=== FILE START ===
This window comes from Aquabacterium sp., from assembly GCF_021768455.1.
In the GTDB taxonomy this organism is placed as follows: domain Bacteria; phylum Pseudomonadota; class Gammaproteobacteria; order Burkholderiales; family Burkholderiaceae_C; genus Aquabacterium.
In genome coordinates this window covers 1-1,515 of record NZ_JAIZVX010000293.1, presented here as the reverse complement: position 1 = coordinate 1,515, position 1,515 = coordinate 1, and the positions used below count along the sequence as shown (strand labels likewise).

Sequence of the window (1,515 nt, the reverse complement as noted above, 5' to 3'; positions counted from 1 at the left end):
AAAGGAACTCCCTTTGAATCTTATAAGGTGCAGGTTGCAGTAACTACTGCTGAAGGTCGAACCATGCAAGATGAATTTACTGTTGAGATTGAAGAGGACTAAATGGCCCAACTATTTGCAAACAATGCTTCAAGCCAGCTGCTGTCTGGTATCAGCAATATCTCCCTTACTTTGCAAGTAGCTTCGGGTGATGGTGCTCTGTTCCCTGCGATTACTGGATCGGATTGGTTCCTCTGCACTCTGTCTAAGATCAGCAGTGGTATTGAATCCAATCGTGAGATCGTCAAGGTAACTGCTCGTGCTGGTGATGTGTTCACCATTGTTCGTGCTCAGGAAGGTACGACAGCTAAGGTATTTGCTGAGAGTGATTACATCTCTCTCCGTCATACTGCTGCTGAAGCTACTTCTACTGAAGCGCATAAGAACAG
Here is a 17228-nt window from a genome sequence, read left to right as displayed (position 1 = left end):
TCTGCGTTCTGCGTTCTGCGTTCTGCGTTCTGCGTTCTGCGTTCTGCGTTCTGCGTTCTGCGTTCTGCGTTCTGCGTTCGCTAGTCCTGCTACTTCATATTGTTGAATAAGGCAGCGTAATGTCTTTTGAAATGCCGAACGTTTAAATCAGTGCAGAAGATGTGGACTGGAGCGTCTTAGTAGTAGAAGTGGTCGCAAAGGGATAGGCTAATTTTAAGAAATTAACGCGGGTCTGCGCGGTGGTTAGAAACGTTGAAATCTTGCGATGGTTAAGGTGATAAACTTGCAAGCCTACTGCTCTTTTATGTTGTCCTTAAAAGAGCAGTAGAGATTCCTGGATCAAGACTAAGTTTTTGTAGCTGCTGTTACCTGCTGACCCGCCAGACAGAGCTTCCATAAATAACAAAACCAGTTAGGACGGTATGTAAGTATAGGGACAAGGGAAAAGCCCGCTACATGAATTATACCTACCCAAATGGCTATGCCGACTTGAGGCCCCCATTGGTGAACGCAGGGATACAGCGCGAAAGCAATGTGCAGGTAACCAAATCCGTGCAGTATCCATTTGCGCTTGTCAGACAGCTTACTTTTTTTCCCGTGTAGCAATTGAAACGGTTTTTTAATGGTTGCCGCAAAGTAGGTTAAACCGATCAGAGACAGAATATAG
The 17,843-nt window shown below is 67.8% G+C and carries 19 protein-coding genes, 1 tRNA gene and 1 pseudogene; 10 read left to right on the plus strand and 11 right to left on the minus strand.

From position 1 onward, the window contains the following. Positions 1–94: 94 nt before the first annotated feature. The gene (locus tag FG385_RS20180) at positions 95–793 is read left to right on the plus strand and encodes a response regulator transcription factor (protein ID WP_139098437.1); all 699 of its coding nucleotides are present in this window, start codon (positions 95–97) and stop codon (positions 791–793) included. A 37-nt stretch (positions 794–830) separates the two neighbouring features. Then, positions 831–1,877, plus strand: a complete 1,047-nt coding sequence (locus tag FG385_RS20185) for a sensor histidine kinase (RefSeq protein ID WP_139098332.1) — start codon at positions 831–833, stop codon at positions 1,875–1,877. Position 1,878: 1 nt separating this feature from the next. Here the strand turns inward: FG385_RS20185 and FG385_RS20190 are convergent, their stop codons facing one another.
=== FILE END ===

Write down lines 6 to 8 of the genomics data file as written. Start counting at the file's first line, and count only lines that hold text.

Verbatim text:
Here is a 17228-nt window from a genome sequence, read left to right as displayed (position 1 = left end):
TCTGCGTTCTGCGTTCTGCGTTCTGCGTTCTGCGTTCTGCGTTCTGCGTTCTGCGTTCTGCGTTCTGCGTTCTGCGTTCGCTAGTCCTGCTACTTCATATTGTTGAATAAGGCAGCGTAATGTCTTTTGAAATGCCGAACGTTTAAATCAGTGCAGAAGATGTGGACTGGAGCGTCTTAGTAGTAGAAGTGGTCGCAAAGGGATAGGCTAATTTTAAGAAATTAACGCGGGTCTGCGCGGTGGTTAGAAACGTTGAAATCTTGCGATGGTTAAGGTGATAAACTTGCAAGCCTACTGCTCTTTTATGTTGTCCTTAAAAGAGCAGTAGAGATTCCTGGATCAAGACTAAGTTTTTGTAGCTGCTGTTACCTGCTGACCCGCCAGACAGAGCTTCCATAAATAACAAAACCAGTTAGGACGGTATGTAAGTATAGGGACAAGGGAAAAGCCCGCTACATGAATTATACCTACCCAAATGGCTATGCCGACTTGAGGCCCCCATTGGTGAACGCAGGGATACAGCGCGAAAGCAATGTGCAGGTAACCAAATCCGTGCAGTATCCATTTGCGCTTGTCAGACAGCTTACTTTTTTTCCCGTGTAGCAATTGAAACGGTTTTTTAATGGTTGCCGCAAAGTAGGTTAAACCGATCAGAGACAGAATATAG
The 17,843-nt window shown below is 67.8% G+C and carries 19 protein-coding genes, 1 tRNA gene and 1 pseudogene; 10 read left to right on the plus strand and 11 right to left on the minus strand.